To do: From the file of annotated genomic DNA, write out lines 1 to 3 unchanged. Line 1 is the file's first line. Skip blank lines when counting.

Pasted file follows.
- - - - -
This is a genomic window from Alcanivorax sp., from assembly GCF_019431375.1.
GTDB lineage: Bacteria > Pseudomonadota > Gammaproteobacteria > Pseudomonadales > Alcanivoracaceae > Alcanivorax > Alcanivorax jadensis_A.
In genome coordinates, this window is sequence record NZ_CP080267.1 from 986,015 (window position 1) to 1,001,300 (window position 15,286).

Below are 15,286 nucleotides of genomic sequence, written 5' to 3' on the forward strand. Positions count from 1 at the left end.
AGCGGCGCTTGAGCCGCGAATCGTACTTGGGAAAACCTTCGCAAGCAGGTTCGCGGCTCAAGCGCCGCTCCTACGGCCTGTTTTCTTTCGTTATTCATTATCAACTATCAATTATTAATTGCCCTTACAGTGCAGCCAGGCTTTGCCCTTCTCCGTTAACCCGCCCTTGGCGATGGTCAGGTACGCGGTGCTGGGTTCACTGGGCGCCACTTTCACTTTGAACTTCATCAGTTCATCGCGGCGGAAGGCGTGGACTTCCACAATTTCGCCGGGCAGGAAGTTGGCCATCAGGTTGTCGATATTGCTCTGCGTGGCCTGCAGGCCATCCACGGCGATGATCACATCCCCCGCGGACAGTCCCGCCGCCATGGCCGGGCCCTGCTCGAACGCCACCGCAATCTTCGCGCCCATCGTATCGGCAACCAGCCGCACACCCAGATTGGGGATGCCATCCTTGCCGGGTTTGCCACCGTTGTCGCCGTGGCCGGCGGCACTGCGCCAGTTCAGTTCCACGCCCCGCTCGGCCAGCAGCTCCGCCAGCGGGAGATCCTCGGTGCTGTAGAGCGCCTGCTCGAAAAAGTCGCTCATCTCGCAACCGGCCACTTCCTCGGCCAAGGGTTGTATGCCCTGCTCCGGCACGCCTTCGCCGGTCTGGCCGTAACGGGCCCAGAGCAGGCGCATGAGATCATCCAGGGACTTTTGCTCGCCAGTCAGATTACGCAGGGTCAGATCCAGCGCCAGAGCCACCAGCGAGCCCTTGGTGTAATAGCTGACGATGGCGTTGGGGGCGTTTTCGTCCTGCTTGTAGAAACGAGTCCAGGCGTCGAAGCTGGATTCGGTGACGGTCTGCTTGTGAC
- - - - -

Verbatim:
This is a genomic window from Alcanivorax sp., from assembly GCF_019431375.1.
GTDB lineage: Bacteria > Pseudomonadota > Gammaproteobacteria > Pseudomonadales > Alcanivoracaceae > Alcanivorax > Alcanivorax jadensis_A.
In genome coordinates, this window is sequence record NZ_CP080267.1 from 986,015 (window position 1) to 1,001,300 (window position 15,286).